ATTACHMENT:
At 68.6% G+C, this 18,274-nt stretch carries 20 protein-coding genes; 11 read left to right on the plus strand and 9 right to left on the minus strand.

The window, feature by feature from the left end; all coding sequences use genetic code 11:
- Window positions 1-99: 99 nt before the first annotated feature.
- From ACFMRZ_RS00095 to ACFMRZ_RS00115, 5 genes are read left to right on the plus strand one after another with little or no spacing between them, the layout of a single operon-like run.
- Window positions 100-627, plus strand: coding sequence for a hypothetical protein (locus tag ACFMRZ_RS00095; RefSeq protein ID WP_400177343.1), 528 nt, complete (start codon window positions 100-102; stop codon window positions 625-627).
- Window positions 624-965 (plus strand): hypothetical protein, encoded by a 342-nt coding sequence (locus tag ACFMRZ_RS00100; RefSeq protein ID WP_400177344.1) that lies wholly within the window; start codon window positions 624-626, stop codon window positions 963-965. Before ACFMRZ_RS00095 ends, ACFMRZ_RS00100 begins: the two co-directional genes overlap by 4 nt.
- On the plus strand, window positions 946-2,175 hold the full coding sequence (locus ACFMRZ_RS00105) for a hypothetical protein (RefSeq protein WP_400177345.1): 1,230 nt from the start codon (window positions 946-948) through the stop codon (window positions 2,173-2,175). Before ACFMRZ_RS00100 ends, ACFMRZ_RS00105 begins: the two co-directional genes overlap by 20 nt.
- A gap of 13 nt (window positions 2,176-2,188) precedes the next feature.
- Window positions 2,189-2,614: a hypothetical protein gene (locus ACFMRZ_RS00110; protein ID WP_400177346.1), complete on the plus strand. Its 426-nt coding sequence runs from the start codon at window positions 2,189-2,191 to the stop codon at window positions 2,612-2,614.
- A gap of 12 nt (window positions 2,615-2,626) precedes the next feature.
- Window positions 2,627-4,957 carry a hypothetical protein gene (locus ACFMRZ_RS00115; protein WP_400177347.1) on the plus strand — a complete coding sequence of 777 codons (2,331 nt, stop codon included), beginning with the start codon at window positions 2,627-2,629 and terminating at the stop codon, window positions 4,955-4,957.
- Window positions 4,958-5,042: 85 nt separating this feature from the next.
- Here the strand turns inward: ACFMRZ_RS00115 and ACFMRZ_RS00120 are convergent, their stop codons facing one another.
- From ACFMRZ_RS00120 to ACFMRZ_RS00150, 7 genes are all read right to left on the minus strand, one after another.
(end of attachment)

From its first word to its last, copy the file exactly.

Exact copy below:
At 68.6% G+C, this 18,274-nt stretch carries 20 protein-coding genes; 11 read left to right on the plus strand and 9 right to left on the minus strand.

The window, feature by feature from the left end; all coding sequences use genetic code 11:
- Window positions 1-99: 99 nt before the first annotated feature.
- From ACFMRZ_RS00095 to ACFMRZ_RS00115, 5 genes are read left to right on the plus strand one after another with little or no spacing between them, the layout of a single operon-like run.
- Window positions 100-627, plus strand: coding sequence for a hypothetical protein (locus tag ACFMRZ_RS00095; RefSeq protein ID WP_400177343.1), 528 nt, complete (start codon window positions 100-102; stop codon window positions 625-627).
- Window positions 624-965 (plus strand): hypothetical protein, encoded by a 342-nt coding sequence (locus tag ACFMRZ_RS00100; RefSeq protein ID WP_400177344.1) that lies wholly within the window; start codon window positions 624-626, stop codon window positions 963-965. Before ACFMRZ_RS00095 ends, ACFMRZ_RS00100 begins: the two co-directional genes overlap by 4 nt.
- On the plus strand, window positions 946-2,175 hold the full coding sequence (locus ACFMRZ_RS00105) for a hypothetical protein (RefSeq protein WP_400177345.1): 1,230 nt from the start codon (window positions 946-948) through the stop codon (window positions 2,173-2,175). Before ACFMRZ_RS00100 ends, ACFMRZ_RS00105 begins: the two co-directional genes overlap by 20 nt.
- A gap of 13 nt (window positions 2,176-2,188) precedes the next feature.
- Window positions 2,189-2,614: a hypothetical protein gene (locus ACFMRZ_RS00110; protein ID WP_400177346.1), complete on the plus strand. Its 426-nt coding sequence runs from the start codon at window positions 2,189-2,191 to the stop codon at window positions 2,612-2,614.
- A gap of 12 nt (window positions 2,615-2,626) precedes the next feature.
- Window positions 2,627-4,957 carry a hypothetical protein gene (locus ACFMRZ_RS00115; protein WP_400177347.1) on the plus strand — a complete coding sequence of 777 codons (2,331 nt, stop codon included), beginning with the start codon at window positions 2,627-2,629 and terminating at the stop codon, window positions 4,955-4,957.
- Window positions 4,958-5,042: 85 nt separating this feature from the next.
- Here the strand turns inward: ACFMRZ_RS00115 and ACFMRZ_RS00120 are convergent, their stop codons facing one another.
- From ACFMRZ_RS00120 to ACFMRZ_RS00150, 7 genes are all read right to left on the minus strand, one after another.